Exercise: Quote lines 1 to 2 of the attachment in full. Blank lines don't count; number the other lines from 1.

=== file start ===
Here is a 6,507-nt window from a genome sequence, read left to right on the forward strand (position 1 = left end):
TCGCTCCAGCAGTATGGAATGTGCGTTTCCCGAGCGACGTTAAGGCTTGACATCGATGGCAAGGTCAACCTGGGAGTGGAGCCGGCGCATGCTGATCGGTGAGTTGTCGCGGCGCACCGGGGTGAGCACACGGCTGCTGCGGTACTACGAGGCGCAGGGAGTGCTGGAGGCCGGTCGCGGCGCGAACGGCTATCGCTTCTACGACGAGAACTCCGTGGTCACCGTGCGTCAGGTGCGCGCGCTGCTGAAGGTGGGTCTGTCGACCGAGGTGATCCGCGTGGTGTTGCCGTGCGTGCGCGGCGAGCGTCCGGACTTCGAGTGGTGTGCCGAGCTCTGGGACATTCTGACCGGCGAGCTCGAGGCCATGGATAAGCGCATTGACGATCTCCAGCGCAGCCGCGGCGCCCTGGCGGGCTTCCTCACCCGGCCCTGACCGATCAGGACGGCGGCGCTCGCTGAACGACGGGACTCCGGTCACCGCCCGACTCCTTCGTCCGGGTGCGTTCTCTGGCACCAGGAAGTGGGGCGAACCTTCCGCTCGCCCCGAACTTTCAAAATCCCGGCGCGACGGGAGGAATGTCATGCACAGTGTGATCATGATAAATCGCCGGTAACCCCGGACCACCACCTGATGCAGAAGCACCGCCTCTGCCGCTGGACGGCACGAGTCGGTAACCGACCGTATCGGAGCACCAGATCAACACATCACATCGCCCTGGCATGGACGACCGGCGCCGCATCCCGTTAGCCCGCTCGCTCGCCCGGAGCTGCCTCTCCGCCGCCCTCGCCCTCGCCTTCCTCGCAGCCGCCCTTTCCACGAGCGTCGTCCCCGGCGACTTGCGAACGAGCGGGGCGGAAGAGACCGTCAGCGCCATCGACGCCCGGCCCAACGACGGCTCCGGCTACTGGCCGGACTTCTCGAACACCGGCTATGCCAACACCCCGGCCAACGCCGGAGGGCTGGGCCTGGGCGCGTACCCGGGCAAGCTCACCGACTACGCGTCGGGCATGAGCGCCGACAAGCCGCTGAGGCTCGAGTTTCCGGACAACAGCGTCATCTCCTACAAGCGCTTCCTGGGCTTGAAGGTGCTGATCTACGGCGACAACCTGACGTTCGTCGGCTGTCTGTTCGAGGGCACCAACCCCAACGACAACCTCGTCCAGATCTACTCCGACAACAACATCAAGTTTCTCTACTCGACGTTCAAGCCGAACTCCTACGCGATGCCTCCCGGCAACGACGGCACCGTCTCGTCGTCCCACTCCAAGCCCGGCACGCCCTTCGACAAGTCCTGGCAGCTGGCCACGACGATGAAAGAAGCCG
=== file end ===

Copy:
Here is a 6,507-nt window from a genome sequence, read left to right on the forward strand (position 1 = left end):
TCGCTCCAGCAGTATGGAATGTGCGTTTCCCGAGCGACGTTAAGGCTTGACATCGATGGCAAGGTCAACCTGGGAGTGGAGCCGGCGCATGCTGATCGGTGAGTTGTCGCGGCGCACCGGGGTGAGCACACGGCTGCTGCGGTACTACGAGGCGCAGGGAGTGCTGGAGGCCGGTCGCGGCGCGAACGGCTATCGCTTCTACGACGAGAACTCCGTGGTCACCGTGCGTCAGGTGCGCGCGCTGCTGAAGGTGGGTCTGTCGACCGAGGTGATCCGCGTGGTGTTGCCGTGCGTGCGCGGCGAGCGTCCGGACTTCGAGTGGTGTGCCGAGCTCTGGGACATTCTGACCGGCGAGCTCGAGGCCATGGATAAGCGCATTGACGATCTCCAGCGCAGCCGCGGCGCCCTGGCGGGCTTCCTCACCCGGCCCTGACCGATCAGGACGGCGGCGCTCGCTGAACGACGGGACTCCGGTCACCGCCCGACTCCTTCGTCCGGGTGCGTTCTCTGGCACCAGGAAGTGGGGCGAACCTTCCGCTCGCCCCGAACTTTCAAAATCCCGGCGCGACGGGAGGAATGTCATGCACAGTGTGATCATGATAAATCGCCGGTAACCCCGGACCACCACCTGATGCAGAAGCACCGCCTCTGCCGCTGGACGGCACGAGTCGGTAACCGACCGTATCGGAGCACCAGATCAACACATCACATCGCCCTGGCATGGACGACCGGCGCCGCATCCCGTTAGCCCGCTCGCTCGCCCGGAGCTGCCTCTCCGCCGCCCTCGCCCTCGCCTTCCTCGCAGCCGCCCTTTCCACGAGCGTCGTCCCCGGCGACTTGCGAACGAGCGGGGCGGAAGAGACCGTCAGCGCCATCGACGCCCGGCCCAACGACGGCTCCGGCTACTGGCCGGACTTCTCGAACACCGGCTATGCCAACACCCCGGCCAACGCCGGAGGGCTGGGCCTGGGCGCGTACCCGGGCAAGCTCACCGACTACGCGTCGGGCATGAGCGCCGACAAGCCGCTGAGGCTCGAGTTTCCGGACAACAGCGTCATCTCCTACAAGCGCTTCCTGGGCTTGAAGGTGCTGATCTACGGCGACAACCTGACGTTCGTCGGCTGTCTGTTCGAGGGCACCAACCCCAACGACAACCTCGTCCAGATCTACTCCGACAACAACATCAAGTTTCTCTACTCGACGTTCAAGCCGAACTCCTACGCGATGCCTCCCGGCAACGACGGCACCGTCTCGTCGTCCCACTCCAAGCCCGGCACGCCCTTCGACAAGTCCTGGCAGCTGGCCACGACGATGAAAGAAGCCG